Chancellor Angela Merkel of Germany and other European leaders appeared to act in defiance of the European Central Bank when they insisted that banks contribute to the latest rescue plan for Greece. But the central bank president, Jean-Claude Trichet, may consider himself the real winner of the week.
It is true the central bank lost its fight to prevent European leaders from precipitating a partial default of Greek debt. After meeting with Ms. Merkel and other leaders in Brussels on Thursday, though, Mr. Trichet appeared to have prevailed on important points. Governments agreed to reclaim the task of preventing collapse of the Greek economy and to take responsibility for fiscal performance of the euro zone, tasks that the central bank did not want.
“Have they backed down?” asked Peter Westaway, chief European economist at Nomura International, about the central bank’s position on a default. “To an extent they have.”
In turn, the central bank will be able to spend less time saving Greece and concentrate on its day job, overseeing monetary policy.
“The E.C.B. is trying to resist anything that makes it look like monetary authorities are taking on a role that governments should be taking on,” Mr. Westaway said.
Mr. Trichet won commitments from governments on another longstanding issue. Political leaders in Brussels agreed to take more concrete steps to reduce their debt and to ensure that the Greek disaster is not repeated elsewhere. Euro zone countries promised to cut their budget deficits to below 3 percent of each country’s annual output by 2013, in line with limits set by treaty, but widely violated.
The European countries also agreed to support Greek banks, a task that has been handled up to now primarily by the central bank. And the leaders will do more to help Greece fix its dysfunctional economy.
“The decision of member states and of the commission to mobilize all resources necessary in order to provide exceptional assistance to help Greece in implementing its reforms is very, very important,” Mr. Trichet said in Brussels on Thursday, according to Reuters.
A high-ranking monetary policy official, who would not be quoted by name, said, “We got what we wanted.”
Since the debt crisis began last year, there has been a strong temptation by Ms. Merkel, President Nicolas Sarkozy of France and other leaders to leave the heavy lifting to the central bank. Unlike the politicians, Mr. Trichet and his colleagues on the governing council cannot be voted out of office. The central bank also has extensive financial resources and does not need an act of Parliament to deploy them — though it took pains to avoid the appearance that it was printing money.
Even as Mr. Trichet framed his actions in terms of monetary policy, he faced increasing criticism that the central bank had compromised its sacred independence from politics. He was clearly annoyed at political leaders for their lack of decisive action. During a meeting last year, he got into a shouting match with Mr. Sarkozy, according to several people who attended.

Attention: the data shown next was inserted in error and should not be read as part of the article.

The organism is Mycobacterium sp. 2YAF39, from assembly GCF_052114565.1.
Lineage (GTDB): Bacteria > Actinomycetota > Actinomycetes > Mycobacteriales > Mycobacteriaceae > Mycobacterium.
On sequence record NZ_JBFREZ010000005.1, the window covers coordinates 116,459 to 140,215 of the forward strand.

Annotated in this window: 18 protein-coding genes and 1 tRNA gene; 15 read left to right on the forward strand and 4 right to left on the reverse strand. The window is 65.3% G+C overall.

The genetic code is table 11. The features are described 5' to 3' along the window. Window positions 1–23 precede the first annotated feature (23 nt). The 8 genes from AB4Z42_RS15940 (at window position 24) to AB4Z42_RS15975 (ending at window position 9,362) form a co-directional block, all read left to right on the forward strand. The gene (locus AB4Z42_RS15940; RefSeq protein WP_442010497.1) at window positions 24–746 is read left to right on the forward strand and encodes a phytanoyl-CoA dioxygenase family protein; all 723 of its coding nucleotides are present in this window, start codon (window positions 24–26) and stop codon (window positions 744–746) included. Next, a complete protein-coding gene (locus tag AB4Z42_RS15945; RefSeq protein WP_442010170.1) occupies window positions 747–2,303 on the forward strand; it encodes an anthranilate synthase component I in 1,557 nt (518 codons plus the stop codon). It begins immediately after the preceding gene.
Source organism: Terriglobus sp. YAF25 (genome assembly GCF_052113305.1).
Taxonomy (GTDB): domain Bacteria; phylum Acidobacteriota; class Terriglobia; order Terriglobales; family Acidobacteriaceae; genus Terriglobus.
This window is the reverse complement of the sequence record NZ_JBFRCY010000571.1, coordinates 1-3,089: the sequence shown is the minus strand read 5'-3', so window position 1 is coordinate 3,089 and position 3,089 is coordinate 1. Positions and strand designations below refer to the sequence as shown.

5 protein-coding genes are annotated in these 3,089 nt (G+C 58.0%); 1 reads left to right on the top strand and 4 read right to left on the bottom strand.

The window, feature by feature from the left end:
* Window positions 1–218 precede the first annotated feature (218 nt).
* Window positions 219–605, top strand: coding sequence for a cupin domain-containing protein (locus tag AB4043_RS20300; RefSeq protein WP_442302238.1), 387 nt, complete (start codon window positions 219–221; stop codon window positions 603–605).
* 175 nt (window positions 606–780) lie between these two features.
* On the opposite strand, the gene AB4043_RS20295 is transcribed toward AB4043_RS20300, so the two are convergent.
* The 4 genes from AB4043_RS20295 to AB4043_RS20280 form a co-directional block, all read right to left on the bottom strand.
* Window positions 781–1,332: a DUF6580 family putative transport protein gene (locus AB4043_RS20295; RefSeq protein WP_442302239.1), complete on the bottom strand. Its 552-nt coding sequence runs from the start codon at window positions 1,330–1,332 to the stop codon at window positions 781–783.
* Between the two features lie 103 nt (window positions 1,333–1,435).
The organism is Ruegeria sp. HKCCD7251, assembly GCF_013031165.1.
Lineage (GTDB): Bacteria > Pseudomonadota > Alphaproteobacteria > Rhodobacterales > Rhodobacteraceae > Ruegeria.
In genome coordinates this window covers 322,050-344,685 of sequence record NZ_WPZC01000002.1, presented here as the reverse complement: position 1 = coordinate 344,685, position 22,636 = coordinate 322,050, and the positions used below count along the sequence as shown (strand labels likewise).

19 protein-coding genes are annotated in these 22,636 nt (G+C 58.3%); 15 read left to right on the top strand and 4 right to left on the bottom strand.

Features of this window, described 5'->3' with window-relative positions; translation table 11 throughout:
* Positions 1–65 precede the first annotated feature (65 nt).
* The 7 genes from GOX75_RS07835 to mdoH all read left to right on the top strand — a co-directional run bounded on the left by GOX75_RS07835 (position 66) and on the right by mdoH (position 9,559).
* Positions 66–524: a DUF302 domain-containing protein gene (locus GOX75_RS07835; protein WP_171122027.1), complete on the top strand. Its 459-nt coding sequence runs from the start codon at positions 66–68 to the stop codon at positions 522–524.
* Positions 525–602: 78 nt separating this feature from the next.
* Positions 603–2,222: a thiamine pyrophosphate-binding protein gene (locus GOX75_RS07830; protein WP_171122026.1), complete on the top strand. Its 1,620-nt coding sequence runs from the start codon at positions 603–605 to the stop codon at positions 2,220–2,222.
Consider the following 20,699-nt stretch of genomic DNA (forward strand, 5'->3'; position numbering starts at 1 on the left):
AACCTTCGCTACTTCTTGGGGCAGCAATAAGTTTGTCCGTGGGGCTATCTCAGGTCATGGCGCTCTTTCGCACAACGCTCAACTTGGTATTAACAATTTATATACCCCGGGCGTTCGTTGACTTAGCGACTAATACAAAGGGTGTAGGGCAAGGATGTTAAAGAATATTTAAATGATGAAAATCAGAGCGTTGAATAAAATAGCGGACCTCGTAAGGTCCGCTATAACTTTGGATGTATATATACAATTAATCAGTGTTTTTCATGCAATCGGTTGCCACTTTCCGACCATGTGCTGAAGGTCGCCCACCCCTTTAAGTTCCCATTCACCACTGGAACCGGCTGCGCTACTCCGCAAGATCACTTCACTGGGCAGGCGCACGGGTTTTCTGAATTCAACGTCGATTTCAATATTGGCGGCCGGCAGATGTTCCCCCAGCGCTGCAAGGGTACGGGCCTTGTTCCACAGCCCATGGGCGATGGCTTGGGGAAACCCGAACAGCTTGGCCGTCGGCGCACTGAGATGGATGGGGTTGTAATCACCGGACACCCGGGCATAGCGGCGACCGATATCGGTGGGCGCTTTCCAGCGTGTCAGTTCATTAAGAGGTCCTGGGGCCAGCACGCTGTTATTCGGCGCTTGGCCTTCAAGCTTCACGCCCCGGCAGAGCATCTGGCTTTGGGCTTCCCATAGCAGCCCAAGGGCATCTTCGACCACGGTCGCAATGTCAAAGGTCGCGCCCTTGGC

The package announced in Brussels late Thursday would shift responsibility for a number of major tasks from the central bank to governments. For example, the European Financial Stability Fund would have the power to buy government bonds on open markets to stabilize prices, allowing the central bank to wind down its own controversial bond-buying program. The decision in May 2010 by the central bank to begin buying Greek, Portuguese and Irish bonds split the bank’s governing council and has left the bank with billions in distressed debt.
“It is no longer necessary for the E.C.B. to do this job, which is a plus for the E.C.B.,” Jörg Krämer, chief economist at Commerzbank, said in Frankfurt.
European leaders will also guarantee the quality of Greek bonds even if some ratings agencies declare the country to be in partial default. Fitch Ratings said Friday that the plan to extract a contribution from bond investors would constitute a restricted default.
The guarantees by the European Union mean that the central bank can continue to accept Greek bonds as collateral for short-term loans, maintaining the flow of the bank’s funds to Greek institutions that are shut out of international money markets.
“In our view this is a very important sign of institutional respect from Europe to the E.C.B.,” analysts at Royal Bank of Scotland wrote in a note Friday.
Analysts cautioned that the rescue plan, outlined in a four-page statement by European leaders Thursday, was short on detail. It is not clear, for example, if the euro zone countries are committing enough money to support the Greek banks, Mr. Krämer of Commerzbank said.
He was also skeptical of promises by leaders to do a better job policing each other’s fiscal discipline. “I have heard this for 15 years,” Mr. Krämer said. “I don’t believe it. The E.U. is a consensus-driven club. You can’t force other countries to do this or that.”
Jens Weidmann, president of the German Bundesbank and a member of the central bank’s governing council, implicitly greeted the greater willingness by leaders to take more responsibility.
“It is decisive for monetary policy during this sovereign debt crisis that no further risk be transferred to the Eurosystem, and that the separation between monetary and financial policy not be further weakened,” Mr. Weidmann said in a statement, referring to the network of European central banks.
But, in a sign that not all members of the governing council are happy with the agreement, Mr. Weidmann criticized what he called a major step toward collective responsibility for the mistakes of individual states.
“This weakens the fundament of a monetary union built on individual fiscal responsibility,” Mr. Weidmann said in a statement. “In the future it will be even more difficult to maintain incentives for solid financial policy.”